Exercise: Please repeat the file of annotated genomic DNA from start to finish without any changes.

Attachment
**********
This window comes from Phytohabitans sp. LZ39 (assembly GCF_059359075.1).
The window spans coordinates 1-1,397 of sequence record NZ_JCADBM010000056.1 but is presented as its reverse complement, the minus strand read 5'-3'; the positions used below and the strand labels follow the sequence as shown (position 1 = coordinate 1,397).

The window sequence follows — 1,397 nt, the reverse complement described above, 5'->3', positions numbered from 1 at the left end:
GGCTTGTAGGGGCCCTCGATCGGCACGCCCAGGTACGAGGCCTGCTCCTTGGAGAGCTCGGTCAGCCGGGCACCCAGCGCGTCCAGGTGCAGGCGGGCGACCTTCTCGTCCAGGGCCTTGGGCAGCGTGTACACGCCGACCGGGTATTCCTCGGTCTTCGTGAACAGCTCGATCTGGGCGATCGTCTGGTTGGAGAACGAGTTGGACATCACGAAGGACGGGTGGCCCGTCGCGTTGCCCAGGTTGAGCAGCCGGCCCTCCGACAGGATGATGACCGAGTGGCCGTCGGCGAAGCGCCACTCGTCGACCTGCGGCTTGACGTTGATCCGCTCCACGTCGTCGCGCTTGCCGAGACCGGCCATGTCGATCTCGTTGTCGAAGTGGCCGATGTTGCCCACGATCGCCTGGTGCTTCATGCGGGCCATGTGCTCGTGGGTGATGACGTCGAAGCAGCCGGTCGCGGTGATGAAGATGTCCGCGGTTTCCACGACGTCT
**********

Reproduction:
This window comes from Phytohabitans sp. LZ39 (assembly GCF_059359075.1).
The window spans coordinates 1-1,397 of sequence record NZ_JCADBM010000056.1 but is presented as its reverse complement, the minus strand read 5'-3'; the positions used below and the strand labels follow the sequence as shown (position 1 = coordinate 1,397).

The window sequence follows — 1,397 nt, the reverse complement described above, 5'->3', positions numbered from 1 at the left end:
GGCTTGTAGGGGCCCTCGATCGGCACGCCCAGGTACGAGGCCTGCTCCTTGGAGAGCTCGGTCAGCCGGGCACCCAGCGCGTCCAGGTGCAGGCGGGCGACCTTCTCGTCCAGGGCCTTGGGCAGCGTGTACACGCCGACCGGGTATTCCTCGGTCTTCGTGAACAGCTCGATCTGGGCGATCGTCTGGTTGGAGAACGAGTTGGACATCACGAAGGACGGGTGGCCCGTCGCGTTGCCCAGGTTGAGCAGCCGGCCCTCCGACAGGATGATGACCGAGTGGCCGTCGGCGAAGCGCCACTCGTCGACCTGCGGCTTGACGTTGATCCGCTCCACGTCGTCGCGCTTGCCGAGACCGGCCATGTCGATCTCGTTGTCGAAGTGGCCGATGTTGCCCACGATCGCCTGGTGCTTCATGCGGGCCATGTGCTCGTGGGTGATGACGTCGAAGCAGCCGGTCGCGGTGATGAAGATGTCCGCGGTTTCCACGACGTCT